Otto Hunte

Art Director


Known for his work in German expressionist films of the 1920s, particularly those of Fritz Lang.

Life Events


Feature debut, also first collaboration with Fritz Lang, credited for art direction, "The Spiders/Die Spinnen"


Final collaboration with Fritz Lang, "The Woman in the Moon/Die Frau im Mond"


Worked with Josef Von Sternberg, "The Blue Angel/Der Blaue Engel"


Served as art director for the Nazi propoganda film, "Jew Seuss/Jud Suss"


After six year absence, credited for the post-war, anti-Nazi "The Murderers Are Among Us/Morder sind unter uns"


Final feature before his death in the same year, "Razzia"


Movie Clip

Metropolis (1926) -- (Movie Clip) The Tower Of Babel In the secret chapel in the catacombs beneath the city, Maria (Brigitte Helm) with one of the wildest sequences supporting her parable, directed by Fritz Lang from his script, co-written with his wife Thea von Harbau, from her novel, in Metropolis, 1926.
Dr. Mabuse, The Gambler (1922) -- (Movie Clip) He And His Day Beginning Act One of Part One, director Fritz Lang’s evil hero (Rudolf Klein-Rogge) considers images of himself, with aide Spoerri (Forster Larrinaga) and his men (Georg John, Hans Adalbert Von Schlettow) execute a caper, in Dr. Mabuse, The Gambler, 1922.
Dr. Mabuse, The Gambler (1922) -- (Movie Clip) What's The Matter With Me? Mabuse (Rudolf Klein-Rogge), after delivering a lecture on psychoanalysis in his legit identity, has adopted the persona “Balling,” and entranced industrial heir Hull (Paul Richter) into inviting him to his own club, and losing big money, in Fritz Lang’s Dr. Mabuse, The Gambler, 1922.
Dr. Mabuse, The Gambler (1922) -- (Movie Clip) Chinese Glasses The brave prosecutor Von Wenk (Bernhard Goetzke) in disguise, has entered the casino where Mabuse (Rudolf Klein-Rogge), in the third identity we’ve seen so far, chooses him as the next victim for hypnotism and theft, in Fritz Lang’s Dr. Mabuse, The Gambler, 1922.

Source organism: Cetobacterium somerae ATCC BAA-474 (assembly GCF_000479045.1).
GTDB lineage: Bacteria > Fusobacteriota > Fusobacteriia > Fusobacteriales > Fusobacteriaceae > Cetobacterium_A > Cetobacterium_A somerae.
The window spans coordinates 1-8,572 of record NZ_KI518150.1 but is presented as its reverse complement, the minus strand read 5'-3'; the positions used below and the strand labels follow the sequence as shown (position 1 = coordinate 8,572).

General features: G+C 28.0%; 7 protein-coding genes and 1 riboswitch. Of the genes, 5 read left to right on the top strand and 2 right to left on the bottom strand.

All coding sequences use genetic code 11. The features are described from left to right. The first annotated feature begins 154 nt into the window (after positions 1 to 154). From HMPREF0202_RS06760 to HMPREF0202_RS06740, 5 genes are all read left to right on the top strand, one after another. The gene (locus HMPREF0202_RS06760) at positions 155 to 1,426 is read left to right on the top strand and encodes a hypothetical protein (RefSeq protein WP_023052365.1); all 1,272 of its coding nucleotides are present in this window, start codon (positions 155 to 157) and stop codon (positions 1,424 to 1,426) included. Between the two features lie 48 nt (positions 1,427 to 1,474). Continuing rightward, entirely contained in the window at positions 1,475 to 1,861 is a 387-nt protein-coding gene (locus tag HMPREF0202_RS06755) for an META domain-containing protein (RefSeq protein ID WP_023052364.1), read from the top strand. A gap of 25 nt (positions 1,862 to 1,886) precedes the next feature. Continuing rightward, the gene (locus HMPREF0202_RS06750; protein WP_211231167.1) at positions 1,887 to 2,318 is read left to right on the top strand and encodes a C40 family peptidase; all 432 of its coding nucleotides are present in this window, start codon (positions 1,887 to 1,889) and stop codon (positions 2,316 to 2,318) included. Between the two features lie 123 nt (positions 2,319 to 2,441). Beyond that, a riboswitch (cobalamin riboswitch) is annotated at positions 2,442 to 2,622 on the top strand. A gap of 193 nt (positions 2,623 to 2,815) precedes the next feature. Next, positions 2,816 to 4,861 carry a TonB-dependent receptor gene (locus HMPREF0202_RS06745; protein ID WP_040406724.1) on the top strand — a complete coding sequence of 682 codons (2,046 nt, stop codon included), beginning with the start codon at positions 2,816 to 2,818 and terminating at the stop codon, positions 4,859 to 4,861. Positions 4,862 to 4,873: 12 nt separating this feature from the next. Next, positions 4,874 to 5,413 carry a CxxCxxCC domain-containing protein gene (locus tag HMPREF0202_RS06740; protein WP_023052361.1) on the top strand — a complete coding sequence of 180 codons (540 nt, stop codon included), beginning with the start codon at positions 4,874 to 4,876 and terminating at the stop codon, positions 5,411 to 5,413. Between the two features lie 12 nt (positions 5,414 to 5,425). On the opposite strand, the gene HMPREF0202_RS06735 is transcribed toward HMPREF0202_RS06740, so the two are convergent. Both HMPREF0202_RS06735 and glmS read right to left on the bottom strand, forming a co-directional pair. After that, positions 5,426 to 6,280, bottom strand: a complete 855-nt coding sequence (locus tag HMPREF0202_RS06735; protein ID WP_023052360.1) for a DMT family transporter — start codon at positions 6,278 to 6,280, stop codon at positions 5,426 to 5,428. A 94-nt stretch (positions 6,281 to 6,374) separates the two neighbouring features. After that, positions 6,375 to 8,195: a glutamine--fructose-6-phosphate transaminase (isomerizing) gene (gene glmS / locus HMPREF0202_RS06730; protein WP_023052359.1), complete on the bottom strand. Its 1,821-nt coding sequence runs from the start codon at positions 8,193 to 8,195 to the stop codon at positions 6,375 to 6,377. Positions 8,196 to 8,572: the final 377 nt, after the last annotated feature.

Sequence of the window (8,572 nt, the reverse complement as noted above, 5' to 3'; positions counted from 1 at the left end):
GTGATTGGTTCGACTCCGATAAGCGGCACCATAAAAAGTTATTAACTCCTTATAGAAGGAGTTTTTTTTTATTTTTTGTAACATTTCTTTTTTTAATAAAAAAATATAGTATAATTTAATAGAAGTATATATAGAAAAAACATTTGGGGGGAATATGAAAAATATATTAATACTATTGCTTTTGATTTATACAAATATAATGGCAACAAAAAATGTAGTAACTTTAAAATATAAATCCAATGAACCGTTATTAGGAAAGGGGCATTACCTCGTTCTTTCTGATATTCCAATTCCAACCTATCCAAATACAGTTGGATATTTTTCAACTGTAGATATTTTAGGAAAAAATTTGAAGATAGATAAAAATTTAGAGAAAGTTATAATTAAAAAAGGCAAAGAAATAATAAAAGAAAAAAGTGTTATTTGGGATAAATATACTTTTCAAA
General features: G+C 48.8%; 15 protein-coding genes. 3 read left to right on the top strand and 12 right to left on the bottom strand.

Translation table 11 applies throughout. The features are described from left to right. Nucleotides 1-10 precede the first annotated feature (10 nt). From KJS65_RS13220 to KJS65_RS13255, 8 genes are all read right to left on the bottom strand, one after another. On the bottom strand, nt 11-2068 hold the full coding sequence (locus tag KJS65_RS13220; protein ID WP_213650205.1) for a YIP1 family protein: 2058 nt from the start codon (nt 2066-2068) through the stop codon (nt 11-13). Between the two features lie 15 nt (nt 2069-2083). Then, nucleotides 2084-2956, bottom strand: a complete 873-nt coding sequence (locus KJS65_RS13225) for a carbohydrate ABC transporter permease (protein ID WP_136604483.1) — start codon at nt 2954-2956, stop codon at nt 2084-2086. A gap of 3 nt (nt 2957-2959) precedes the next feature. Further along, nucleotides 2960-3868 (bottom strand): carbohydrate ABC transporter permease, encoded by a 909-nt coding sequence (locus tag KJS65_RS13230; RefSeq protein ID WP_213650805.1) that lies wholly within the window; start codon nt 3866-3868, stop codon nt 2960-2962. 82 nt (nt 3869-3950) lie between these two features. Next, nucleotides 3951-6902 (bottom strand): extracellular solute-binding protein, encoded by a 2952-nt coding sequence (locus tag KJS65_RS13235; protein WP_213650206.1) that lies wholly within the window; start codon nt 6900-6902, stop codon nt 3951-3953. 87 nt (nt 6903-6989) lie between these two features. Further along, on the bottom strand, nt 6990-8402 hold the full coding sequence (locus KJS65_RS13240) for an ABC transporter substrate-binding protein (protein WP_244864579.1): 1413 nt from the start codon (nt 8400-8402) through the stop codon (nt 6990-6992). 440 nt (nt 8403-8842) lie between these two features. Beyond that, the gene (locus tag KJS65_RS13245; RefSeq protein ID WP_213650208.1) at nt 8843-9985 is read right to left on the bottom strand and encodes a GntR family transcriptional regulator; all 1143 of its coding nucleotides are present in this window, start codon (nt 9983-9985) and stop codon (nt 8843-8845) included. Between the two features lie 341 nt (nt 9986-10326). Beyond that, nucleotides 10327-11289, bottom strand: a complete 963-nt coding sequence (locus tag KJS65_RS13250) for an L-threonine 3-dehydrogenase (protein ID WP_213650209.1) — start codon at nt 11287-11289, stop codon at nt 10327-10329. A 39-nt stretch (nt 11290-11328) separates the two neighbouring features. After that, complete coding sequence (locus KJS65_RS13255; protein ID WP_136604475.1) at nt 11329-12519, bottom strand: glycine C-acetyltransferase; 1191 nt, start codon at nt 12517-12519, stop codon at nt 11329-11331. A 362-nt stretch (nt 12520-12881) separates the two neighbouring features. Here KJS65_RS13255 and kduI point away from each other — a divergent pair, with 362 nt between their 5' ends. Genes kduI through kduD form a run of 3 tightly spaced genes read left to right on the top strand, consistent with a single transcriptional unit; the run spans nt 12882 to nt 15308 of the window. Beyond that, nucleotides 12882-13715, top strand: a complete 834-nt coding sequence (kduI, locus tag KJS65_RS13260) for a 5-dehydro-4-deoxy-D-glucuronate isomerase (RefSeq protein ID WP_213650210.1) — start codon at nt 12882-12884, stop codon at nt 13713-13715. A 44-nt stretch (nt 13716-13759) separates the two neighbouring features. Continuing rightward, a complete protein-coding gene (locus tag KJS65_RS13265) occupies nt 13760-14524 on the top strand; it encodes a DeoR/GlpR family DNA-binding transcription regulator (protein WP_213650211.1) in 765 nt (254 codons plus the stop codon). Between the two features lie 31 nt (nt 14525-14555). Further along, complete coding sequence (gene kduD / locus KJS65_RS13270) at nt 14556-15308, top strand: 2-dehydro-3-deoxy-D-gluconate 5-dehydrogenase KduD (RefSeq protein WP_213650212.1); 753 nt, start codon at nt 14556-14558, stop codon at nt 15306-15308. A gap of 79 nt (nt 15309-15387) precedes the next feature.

Metropolis (1926) -- (Movie Clip) Maria Freder (Gustav Frolich) is desperate to rescue Maria (Brigitte Helm) from inventor Rotwang (Rudolf Klein-Rogge), who aims to steal her face for his robot, cinematographer Gunther Rittau credited with the double-exposure process creating the light rings, in Fritz Lang's Metropolis, 1926.
Metropolis (1926) -- (Movie Clip) In Search Of The Girl Freder (Gustav Frolich), son of the big boss, searching for the working class beauty Maria, plunges into the machines where the industrial monster "Moloch" is revealed to him, a famous sequence from Fritz Lang's dystopian fantasy Metropolis, 1926.
Metropolis (1926) -- (Movie Clip) Club Of The Sons The opening of the still very broad narrative, director Fritz Lang exploiting outrageous sets and various instances of the famous "Schufftan Process" matte effect developed for the film, and the first look at Freder (Gustav Frolich), in Metropolis, 1926.